Wednesday, July 12, 2006

Check out this piece by Mary Beth Maxwell, from American Rights at Work. The piece appears in Political Affairs.

U.S. Labor Law is Broken

If you ask most people in America why there are fewer members of unions, they have ready answers. They think it’s because of technology or because manufacturing jobs have left or it’s due to globalization and changes in the economy. They agree how important unions were in the old days, but wonder if maybe they just don’t fit anymore—maybe that’s why fewer workers have unions today. There are three answers to that question that most people in America don’t know—and need to know—that explain why so few workers have unions.

The first is that employer interference with workers making a choice about a union is completely off the charts. At American Rights at Work, we crunched the government’s own numbers from the National Labor Relations Board (NLRB) and demonstrated that literally every 23 minutes in the United States—in the United States of America—someone is illegally discriminated against or fired for trying to exercise their rights at work. That’s really an outrage in a democracy. There is a level of lawlessness in the U.S. workplace in terms of firings and surveillance and intimidation that I think would stun most people if they knew about it. We commissioned a report from the University of Illinois at Chicago that found 30 percent of employers fire somebody illegally during organizing campaigns. Further, 49 percent of employers threatened to shut down the worksite if people were to vote for forming a union, and 82 percent of those employers actually hire high-priced union-busting consultants to coach them in how to defeat those campaigns.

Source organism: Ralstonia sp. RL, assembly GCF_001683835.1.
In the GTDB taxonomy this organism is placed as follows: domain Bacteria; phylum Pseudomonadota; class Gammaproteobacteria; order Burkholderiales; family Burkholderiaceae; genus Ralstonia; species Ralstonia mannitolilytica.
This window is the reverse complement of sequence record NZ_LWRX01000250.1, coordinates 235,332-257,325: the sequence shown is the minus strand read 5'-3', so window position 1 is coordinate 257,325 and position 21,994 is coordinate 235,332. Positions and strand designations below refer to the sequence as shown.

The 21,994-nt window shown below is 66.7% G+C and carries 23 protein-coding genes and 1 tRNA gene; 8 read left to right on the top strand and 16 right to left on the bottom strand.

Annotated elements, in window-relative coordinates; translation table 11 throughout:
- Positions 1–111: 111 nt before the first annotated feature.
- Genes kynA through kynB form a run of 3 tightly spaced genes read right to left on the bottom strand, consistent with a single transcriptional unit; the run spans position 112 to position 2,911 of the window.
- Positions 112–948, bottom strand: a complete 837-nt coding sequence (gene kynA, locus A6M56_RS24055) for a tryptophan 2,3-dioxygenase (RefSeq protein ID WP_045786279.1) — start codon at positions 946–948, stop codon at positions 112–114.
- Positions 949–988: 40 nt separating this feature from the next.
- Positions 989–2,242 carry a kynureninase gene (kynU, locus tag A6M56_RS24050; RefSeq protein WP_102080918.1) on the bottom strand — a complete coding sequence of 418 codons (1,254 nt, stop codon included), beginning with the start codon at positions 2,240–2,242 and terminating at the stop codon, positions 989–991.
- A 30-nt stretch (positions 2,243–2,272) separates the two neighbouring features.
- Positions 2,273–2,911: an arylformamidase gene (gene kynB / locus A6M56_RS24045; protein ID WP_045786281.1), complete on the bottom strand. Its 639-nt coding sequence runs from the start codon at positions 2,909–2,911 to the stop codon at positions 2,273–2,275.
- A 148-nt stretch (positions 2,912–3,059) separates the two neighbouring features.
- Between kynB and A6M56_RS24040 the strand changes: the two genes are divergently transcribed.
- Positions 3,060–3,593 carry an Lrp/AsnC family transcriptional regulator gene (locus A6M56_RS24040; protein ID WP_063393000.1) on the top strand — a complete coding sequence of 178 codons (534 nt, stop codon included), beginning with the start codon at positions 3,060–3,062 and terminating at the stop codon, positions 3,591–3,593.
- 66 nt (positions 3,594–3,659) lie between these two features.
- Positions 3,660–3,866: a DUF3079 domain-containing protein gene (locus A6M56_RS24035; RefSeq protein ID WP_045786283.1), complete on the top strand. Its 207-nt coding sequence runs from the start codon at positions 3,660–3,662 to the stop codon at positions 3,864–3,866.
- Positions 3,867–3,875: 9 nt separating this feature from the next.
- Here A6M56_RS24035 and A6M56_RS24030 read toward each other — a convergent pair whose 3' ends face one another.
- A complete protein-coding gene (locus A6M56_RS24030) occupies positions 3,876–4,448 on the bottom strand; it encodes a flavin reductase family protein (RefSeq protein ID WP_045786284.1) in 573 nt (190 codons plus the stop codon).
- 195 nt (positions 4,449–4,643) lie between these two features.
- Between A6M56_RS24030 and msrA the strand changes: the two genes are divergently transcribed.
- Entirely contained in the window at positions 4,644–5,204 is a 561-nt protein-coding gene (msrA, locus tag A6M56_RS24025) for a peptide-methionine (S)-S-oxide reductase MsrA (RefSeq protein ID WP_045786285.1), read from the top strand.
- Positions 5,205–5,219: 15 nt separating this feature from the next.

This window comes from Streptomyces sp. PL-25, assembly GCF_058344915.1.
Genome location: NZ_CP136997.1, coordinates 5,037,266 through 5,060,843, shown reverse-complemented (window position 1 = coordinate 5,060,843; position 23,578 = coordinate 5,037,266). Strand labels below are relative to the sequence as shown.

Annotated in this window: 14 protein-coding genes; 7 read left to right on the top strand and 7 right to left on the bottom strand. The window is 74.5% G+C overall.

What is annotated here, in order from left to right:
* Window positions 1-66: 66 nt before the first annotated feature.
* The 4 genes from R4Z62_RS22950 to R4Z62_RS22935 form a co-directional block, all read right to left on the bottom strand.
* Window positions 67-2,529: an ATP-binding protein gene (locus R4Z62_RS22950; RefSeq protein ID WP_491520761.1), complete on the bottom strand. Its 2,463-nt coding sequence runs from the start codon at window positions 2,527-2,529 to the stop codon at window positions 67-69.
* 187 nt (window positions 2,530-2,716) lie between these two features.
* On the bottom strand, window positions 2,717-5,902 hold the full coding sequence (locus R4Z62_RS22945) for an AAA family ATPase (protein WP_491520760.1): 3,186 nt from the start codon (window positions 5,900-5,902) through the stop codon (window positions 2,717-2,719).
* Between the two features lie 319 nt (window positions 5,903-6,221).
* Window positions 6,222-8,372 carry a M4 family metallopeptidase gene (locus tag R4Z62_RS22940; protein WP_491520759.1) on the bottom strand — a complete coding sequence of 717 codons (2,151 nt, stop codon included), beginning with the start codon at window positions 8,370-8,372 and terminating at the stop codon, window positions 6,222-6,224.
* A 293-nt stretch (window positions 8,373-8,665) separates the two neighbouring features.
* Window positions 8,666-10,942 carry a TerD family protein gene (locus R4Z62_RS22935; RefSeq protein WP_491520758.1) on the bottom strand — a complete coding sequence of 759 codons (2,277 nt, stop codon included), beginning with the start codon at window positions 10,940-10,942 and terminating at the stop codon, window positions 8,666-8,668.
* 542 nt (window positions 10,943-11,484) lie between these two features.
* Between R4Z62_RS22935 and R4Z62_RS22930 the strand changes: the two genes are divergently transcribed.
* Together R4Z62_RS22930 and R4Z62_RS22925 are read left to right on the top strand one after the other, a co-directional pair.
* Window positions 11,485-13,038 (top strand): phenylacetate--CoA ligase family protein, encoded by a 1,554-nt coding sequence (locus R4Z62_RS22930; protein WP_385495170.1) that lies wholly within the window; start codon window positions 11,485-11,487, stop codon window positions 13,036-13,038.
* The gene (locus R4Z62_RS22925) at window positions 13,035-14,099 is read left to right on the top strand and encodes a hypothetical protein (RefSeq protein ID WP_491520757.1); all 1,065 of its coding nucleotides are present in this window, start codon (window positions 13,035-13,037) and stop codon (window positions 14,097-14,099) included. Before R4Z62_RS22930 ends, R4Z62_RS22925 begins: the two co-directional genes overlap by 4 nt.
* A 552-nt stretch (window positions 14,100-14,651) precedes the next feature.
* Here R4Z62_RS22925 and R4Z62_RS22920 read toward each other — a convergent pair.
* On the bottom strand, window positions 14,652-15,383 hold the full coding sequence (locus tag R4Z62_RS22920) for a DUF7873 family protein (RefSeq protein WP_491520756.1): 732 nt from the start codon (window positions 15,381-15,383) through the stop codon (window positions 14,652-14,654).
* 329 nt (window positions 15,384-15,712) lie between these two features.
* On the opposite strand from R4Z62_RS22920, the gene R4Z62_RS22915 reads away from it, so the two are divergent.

Second, most people in America have no idea that union-busting is a massive, for-profit industry—it’s simply not “some workers want a union and some don’t.” Workers are up against hired guns, coaching managers and middle-managers and co-workers on how to defeat a union organizing campaign. [cont'd]

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